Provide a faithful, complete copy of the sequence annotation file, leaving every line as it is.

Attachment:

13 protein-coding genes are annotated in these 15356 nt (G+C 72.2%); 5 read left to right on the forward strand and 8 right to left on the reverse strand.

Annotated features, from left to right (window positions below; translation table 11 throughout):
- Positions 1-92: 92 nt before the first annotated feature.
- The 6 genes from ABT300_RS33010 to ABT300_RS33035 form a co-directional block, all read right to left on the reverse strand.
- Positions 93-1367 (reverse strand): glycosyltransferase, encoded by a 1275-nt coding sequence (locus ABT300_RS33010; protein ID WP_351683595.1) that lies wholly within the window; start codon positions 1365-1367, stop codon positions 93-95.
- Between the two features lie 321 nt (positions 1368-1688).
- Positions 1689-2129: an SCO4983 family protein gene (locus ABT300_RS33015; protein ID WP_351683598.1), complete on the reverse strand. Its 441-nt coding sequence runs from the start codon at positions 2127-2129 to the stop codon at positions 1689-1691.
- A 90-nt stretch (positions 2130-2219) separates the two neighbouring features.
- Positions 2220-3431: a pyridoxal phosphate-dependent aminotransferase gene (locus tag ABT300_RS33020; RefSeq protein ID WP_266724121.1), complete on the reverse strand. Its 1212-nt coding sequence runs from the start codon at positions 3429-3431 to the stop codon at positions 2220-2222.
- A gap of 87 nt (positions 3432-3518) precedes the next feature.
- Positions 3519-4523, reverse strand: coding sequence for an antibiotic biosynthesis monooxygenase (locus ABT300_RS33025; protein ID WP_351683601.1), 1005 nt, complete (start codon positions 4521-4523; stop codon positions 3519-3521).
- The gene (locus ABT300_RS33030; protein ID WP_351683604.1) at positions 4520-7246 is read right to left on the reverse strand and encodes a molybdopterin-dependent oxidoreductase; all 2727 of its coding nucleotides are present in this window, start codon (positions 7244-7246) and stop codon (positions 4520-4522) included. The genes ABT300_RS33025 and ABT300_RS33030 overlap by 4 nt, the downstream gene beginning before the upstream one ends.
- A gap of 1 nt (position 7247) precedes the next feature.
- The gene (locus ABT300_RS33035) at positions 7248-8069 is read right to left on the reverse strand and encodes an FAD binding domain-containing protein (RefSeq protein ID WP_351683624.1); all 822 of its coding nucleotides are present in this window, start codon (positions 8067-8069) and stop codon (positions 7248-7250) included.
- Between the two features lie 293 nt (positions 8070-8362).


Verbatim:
13 protein-coding genes are annotated in these 15356 nt (G+C 72.2%); 5 read left to right on the forward strand and 8 right to left on the reverse strand.

Annotated features, from left to right (window positions below; translation table 11 throughout):
- Positions 1-92: 92 nt before the first annotated feature.
- The 6 genes from ABT300_RS33010 to ABT300_RS33035 form a co-directional block, all read right to left on the reverse strand.
- Positions 93-1367 (reverse strand): glycosyltransferase, encoded by a 1275-nt coding sequence (locus ABT300_RS33010; protein ID WP_351683595.1) that lies wholly within the window; start codon positions 1365-1367, stop codon positions 93-95.
- Between the two features lie 321 nt (positions 1368-1688).
- Positions 1689-2129: an SCO4983 family protein gene (locus ABT300_RS33015; protein ID WP_351683598.1), complete on the reverse strand. Its 441-nt coding sequence runs from the start codon at positions 2127-2129 to the stop codon at positions 1689-1691.
- A 90-nt stretch (positions 2130-2219) separates the two neighbouring features.
- Positions 2220-3431: a pyridoxal phosphate-dependent aminotransferase gene (locus tag ABT300_RS33020; RefSeq protein ID WP_266724121.1), complete on the reverse strand. Its 1212-nt coding sequence runs from the start codon at positions 3429-3431 to the stop codon at positions 2220-2222.
- A gap of 87 nt (positions 3432-3518) precedes the next feature.
- Positions 3519-4523, reverse strand: coding sequence for an antibiotic biosynthesis monooxygenase (locus ABT300_RS33025; protein ID WP_351683601.1), 1005 nt, complete (start codon positions 4521-4523; stop codon positions 3519-3521).
- The gene (locus ABT300_RS33030; protein ID WP_351683604.1) at positions 4520-7246 is read right to left on the reverse strand and encodes a molybdopterin-dependent oxidoreductase; all 2727 of its coding nucleotides are present in this window, start codon (positions 7244-7246) and stop codon (positions 4520-4522) included. The genes ABT300_RS33025 and ABT300_RS33030 overlap by 4 nt, the downstream gene beginning before the upstream one ends.
- A gap of 1 nt (position 7247) precedes the next feature.
- The gene (locus ABT300_RS33035) at positions 7248-8069 is read right to left on the reverse strand and encodes an FAD binding domain-containing protein (RefSeq protein ID WP_351683624.1); all 822 of its coding nucleotides are present in this window, start codon (positions 8067-8069) and stop codon (positions 7248-7250) included.
- Between the two features lie 293 nt (positions 8070-8362).